Hard-hit nursing homes will get a large infusion of cash to battle the novel coronavirus, the federal government announced Friday.
The U.S. Department of Health and Human Services indicated that nursing homes would get $4.9 billion. The grant comes after a national advocacy organization called on President Donald Trump’s administration to provide $10 billion to help pay for expanded COVID-19 testing.
“This funding secured by President Trump will help nursing homes keep the seniors they care for safe during the COVID-19 pandemic,” Health and Human Services Secretary Alex Azar said in a prepared statement. “The Trump Administration is providing every resource we can, from funding and direct PPE shipments to regulatory flexibility and infection control consultations, to protect seniors in nursing homes and those who care for them.”
The administration said the money would help pay for testing, as well as more masks, gloves and other personal protective equipment. It also could address labor needs.
The American Health Care Association and National Center for Assisted Living, which represents more than 14,000 nursing homes and long-term care facilities across the country, praised the grant.
“We appreciate HHS sending this much-needed funding to skilled nursing facilities,” the group’s president and CEO, Mark Parkinson, said in a statement. “Long term care providers are privileged to care for our country’s Greatest Generation. The Administration has given us the ability to care of them with the resources that they deserve.”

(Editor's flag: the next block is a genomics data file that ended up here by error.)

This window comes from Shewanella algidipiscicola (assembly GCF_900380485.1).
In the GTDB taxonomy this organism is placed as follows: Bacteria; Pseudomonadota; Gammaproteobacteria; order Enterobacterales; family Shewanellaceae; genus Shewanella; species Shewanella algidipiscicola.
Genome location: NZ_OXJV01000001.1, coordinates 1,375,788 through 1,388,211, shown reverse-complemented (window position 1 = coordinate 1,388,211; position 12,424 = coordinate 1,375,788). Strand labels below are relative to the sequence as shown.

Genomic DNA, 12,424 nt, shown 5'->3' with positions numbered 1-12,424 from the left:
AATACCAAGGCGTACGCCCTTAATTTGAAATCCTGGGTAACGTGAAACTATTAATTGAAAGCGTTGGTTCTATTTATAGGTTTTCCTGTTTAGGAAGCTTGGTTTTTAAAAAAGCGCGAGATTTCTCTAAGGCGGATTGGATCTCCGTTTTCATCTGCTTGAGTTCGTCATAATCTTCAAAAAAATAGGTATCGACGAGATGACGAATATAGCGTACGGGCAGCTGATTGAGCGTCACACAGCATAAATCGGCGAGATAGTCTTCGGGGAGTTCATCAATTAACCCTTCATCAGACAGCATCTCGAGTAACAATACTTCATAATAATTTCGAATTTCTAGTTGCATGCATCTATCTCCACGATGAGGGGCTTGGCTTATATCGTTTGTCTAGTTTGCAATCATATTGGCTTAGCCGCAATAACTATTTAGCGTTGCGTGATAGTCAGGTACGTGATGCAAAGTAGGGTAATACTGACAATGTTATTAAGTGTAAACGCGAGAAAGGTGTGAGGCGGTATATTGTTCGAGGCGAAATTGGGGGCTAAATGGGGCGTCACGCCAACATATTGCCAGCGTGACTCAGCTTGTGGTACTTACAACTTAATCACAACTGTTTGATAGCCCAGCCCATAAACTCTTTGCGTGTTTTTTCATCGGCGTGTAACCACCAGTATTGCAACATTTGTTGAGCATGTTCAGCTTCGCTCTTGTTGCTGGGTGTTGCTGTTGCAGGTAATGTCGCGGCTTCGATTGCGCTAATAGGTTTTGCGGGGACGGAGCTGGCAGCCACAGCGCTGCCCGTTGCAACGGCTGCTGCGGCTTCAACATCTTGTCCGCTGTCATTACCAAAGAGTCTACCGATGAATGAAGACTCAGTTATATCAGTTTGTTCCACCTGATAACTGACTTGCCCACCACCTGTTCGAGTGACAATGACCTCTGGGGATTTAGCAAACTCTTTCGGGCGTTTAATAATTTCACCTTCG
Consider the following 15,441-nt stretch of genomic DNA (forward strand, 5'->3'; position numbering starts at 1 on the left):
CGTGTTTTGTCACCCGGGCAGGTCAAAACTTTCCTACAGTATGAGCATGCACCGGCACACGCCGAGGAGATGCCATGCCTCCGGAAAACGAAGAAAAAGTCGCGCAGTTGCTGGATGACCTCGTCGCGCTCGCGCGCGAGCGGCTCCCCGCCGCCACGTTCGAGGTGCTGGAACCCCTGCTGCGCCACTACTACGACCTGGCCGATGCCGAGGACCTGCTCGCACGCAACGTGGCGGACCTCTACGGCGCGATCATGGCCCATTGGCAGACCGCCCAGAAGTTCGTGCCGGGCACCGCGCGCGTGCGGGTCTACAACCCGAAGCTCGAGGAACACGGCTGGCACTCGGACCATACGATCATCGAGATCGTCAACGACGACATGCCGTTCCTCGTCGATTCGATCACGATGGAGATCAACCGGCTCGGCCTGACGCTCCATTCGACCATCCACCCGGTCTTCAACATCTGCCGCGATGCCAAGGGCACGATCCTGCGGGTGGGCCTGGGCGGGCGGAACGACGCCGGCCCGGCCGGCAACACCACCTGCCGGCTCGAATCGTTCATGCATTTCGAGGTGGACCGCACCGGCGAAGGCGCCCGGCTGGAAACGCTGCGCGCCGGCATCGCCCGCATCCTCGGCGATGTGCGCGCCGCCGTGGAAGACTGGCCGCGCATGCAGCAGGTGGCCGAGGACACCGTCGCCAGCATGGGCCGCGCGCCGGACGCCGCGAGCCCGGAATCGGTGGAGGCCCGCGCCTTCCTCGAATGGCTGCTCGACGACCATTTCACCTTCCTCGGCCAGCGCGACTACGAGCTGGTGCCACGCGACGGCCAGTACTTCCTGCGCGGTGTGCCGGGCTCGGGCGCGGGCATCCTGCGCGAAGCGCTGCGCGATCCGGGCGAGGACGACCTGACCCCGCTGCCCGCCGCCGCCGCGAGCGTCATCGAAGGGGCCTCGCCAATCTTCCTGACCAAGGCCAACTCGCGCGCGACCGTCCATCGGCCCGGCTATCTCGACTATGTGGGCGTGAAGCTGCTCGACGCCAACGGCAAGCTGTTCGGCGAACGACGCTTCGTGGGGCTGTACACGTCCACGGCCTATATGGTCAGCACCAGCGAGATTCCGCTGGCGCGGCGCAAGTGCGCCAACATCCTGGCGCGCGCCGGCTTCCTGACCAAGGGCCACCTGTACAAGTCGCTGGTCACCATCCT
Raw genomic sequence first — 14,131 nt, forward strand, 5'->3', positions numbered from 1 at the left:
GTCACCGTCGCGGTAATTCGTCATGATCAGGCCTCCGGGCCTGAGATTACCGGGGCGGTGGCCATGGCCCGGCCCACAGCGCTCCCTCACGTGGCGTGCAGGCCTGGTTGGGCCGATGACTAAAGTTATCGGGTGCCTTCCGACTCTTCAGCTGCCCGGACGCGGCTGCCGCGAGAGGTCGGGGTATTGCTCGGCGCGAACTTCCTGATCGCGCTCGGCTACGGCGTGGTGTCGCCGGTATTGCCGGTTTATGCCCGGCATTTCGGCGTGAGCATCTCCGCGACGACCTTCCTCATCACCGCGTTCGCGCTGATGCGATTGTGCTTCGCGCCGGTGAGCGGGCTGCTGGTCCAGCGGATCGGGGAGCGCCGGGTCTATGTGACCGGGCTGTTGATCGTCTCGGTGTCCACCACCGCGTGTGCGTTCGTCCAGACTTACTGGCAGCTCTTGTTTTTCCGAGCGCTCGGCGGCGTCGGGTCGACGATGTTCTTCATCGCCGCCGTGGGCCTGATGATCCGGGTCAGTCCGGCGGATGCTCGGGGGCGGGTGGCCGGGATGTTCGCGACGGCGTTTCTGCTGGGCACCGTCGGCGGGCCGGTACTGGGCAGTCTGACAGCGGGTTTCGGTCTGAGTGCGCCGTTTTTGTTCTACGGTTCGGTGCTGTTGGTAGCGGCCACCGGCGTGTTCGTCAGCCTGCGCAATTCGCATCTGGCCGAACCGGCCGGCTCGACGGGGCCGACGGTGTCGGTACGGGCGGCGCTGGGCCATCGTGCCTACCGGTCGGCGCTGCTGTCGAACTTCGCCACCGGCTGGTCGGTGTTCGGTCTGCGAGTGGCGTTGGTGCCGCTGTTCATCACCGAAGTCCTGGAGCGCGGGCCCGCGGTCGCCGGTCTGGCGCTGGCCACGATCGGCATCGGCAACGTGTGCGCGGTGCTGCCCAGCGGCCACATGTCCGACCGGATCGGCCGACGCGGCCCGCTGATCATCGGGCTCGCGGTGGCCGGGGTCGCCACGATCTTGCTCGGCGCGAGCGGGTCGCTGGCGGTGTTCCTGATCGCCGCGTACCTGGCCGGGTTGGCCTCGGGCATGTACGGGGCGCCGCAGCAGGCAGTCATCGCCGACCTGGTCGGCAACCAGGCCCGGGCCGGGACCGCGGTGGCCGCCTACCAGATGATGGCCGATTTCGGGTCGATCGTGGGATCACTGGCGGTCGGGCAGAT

Each skilled nursing facility will receive $50,000, plus and additional $2,500 per bed. John Matson, a spokesman for the Alabama Nursing Home Association, said the state’s nursing homes likely will receive about $75 million.
“Certainly, it’s welcome,” he said. “But I don’t think it’s going to get us out of the woods … This is not going to fix it all.”
More than half of Alabama’s nursing homes have had COVID-19 cases, and nearly every county has been affected, according to the state Nursing Home Association.
According to state Rep. Barbara Drummond (D-Mobile), citing an update that State Health Officer Dr. Scott Harris provided to a group of legislators Thursday, 250 to 260 COVID-19 deaths in Alabama have occurred at long-term care facilities. That is almost half of all confirmed fatalities.
“We need everyone around the country to rally around nursing homes and assisted living communities the same way they have around hospitals,” Parkinson stated. “We will continue to work with local, state and federal health officials to take every possible step to keep our nation’s long term care residents and staff safe.”
Nationally, skilled nursing facilities have experienced a 6 percent decline in patients since the beginning of the year, further straining budgets, according to the Department of Health and Human Services. Matson said that reflected a decline in the number of people referred for rehabilitation due to the pandemic-triggered postponement of elective surgeries.
Updated at 12:30 p.m. to include a new estimate of the amount of money Alabama nursing homes will receive, based on comments by an Alabama Nursing Home Association spokesman.